Welcome to the premiere of The Scrambled Eggs Show!

One of the great pleasures in life, we believe, is a hot plate of perfectly fluffy scrambled eggs for breakfast. Here at The Takeout, one of our core missions is to make your life easier, better, and more enjoyable. And so we shall—with scrambled eggs.

Welcome to The Scrambled Eggs Show!, a five-episode series in which we invite some of our favorite chefs for their techniques, tricks, and finesse points to master and perfect scrambled eggs. We truly feel you’ll learn a hot tip or three. Up first: chef of Chicago’s acclaimed Pacific Standard Time, Erling Wu-Bower.

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Kevin Pang was the founding editor of The Takeout, and director of the documentary For Grace.

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DISCUSSION

Wow. I’m not sure how that could possibly have been weirder or worse, without him actually burning the eggs.

First off, every chef in the known universe agrees at this point that you don’t salt eggs before scrambling them. You season them as they are finishing, because it throws off the moisture balance (or something) if the salt is there from the beginning, resulting in tougher eggs. The fact that the video even mentions “tough eggs” as something to avoid, and then has him dumping about 2 recommended daily allowances of salt into them both at the beginning AND at the end... blows my mind. The sheer amount of salt he added to what is 1 or 2 servings of food is truly ludicrous.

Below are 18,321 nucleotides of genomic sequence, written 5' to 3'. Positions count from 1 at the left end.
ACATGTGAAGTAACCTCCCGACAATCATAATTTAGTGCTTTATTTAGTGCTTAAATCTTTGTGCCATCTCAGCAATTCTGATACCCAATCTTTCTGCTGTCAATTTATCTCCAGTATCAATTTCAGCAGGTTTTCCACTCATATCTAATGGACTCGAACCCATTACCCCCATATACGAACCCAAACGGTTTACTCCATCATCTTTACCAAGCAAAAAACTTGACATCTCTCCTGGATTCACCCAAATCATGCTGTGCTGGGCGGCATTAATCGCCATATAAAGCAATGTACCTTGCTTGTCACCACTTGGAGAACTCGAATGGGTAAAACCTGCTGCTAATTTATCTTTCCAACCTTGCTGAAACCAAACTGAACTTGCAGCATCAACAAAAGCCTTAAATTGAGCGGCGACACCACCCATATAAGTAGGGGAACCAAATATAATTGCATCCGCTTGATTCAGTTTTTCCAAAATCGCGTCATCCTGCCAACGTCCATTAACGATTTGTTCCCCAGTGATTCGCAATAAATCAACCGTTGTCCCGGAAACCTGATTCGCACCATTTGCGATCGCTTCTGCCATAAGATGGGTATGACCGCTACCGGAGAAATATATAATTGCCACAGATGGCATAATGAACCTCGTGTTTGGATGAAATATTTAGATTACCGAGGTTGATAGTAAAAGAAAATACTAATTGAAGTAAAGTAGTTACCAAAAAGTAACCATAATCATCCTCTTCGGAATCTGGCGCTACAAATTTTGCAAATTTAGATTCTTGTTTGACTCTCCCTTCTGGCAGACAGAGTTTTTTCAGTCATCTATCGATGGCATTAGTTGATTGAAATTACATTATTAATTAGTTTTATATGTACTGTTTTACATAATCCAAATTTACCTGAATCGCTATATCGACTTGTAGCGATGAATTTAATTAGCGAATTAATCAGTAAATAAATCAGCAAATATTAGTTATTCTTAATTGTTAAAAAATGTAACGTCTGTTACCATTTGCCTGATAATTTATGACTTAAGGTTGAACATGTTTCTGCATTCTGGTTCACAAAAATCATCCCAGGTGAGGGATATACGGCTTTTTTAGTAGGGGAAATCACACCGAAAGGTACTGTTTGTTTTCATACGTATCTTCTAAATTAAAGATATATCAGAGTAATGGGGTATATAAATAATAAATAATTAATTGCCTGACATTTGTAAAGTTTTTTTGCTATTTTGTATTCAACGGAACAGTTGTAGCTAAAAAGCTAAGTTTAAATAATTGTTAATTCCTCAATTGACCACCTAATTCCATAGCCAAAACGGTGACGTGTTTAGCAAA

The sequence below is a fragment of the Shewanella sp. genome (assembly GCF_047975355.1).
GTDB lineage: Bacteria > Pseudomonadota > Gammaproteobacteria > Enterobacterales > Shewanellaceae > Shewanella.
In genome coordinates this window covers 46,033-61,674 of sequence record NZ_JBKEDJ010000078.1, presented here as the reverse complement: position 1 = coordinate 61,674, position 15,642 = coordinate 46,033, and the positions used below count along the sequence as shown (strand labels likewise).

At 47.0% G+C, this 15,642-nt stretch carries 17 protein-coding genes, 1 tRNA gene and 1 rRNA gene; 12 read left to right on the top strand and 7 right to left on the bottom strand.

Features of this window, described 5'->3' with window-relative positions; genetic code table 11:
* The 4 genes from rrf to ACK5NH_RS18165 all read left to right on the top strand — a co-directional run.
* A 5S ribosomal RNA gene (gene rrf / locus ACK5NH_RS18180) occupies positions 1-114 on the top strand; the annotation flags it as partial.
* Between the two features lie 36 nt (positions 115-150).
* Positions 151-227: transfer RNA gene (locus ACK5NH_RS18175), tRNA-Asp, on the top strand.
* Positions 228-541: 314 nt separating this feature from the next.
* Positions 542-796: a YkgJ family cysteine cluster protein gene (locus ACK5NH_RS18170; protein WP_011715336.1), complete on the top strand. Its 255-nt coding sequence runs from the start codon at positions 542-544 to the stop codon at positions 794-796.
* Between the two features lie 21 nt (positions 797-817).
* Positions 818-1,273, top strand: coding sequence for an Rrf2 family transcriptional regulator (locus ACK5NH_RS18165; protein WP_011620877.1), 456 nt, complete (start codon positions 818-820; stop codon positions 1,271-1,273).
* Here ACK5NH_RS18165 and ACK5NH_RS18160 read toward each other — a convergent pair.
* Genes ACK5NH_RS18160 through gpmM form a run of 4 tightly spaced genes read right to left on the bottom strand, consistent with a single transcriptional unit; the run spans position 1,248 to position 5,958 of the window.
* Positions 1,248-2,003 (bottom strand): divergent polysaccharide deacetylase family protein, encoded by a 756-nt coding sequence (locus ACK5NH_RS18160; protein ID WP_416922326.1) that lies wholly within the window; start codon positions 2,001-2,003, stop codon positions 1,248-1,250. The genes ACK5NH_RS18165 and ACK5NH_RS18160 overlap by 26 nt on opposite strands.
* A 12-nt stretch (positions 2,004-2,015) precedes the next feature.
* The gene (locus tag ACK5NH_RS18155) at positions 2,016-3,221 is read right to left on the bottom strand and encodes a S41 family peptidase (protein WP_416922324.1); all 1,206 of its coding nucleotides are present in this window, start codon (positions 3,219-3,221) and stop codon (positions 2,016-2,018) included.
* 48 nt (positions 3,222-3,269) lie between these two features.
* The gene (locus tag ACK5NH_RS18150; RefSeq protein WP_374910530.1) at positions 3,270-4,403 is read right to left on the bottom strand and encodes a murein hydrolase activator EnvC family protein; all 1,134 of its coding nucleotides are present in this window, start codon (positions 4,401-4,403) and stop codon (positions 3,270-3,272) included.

Second, who the hell cooks with olive oil AND butter at the same time? Olive oil is what you use when you want added flavor but have to cook at fairly high temps - too high for butter, anyway. If you can cook something below butter’s smoke point and want to use it anyway for flavor, just use the damned butter. Who likes olive oil flavor on their eggs, anyway? To the point of adding more as a topping?  What bizarro world is this?  I’m pretty sure they wouldn’t even do that in Italy, and I think they put that stuff on their ice cream at times...

Third, you can tell this is either amateurish or REALLY cut to hell in the editing suite, because he mentions entire ingredients that he never uses (the cheese), and uses ingredients he doesn’t mention (what I’m going to assume are chopped chives or parsely at the end - I can’t tell, because he didn’t say which, but just dropped ‘em in there instead).

Yikes. You can get chefs to argue over whether to use a pot or a pan, how to stir or fold, whether you want runny or fluffy or hard, dense curds, the creme fraiche, how much butter to use, additives like meat or vegetables or cheese, what kind of bread to serve with it, salsa, ketchup, you name it. But they pretty much all agree on butter, not olive oil, and seasoning at the end. This might actually be the worst video I’ve seen on a Kinja site so far.

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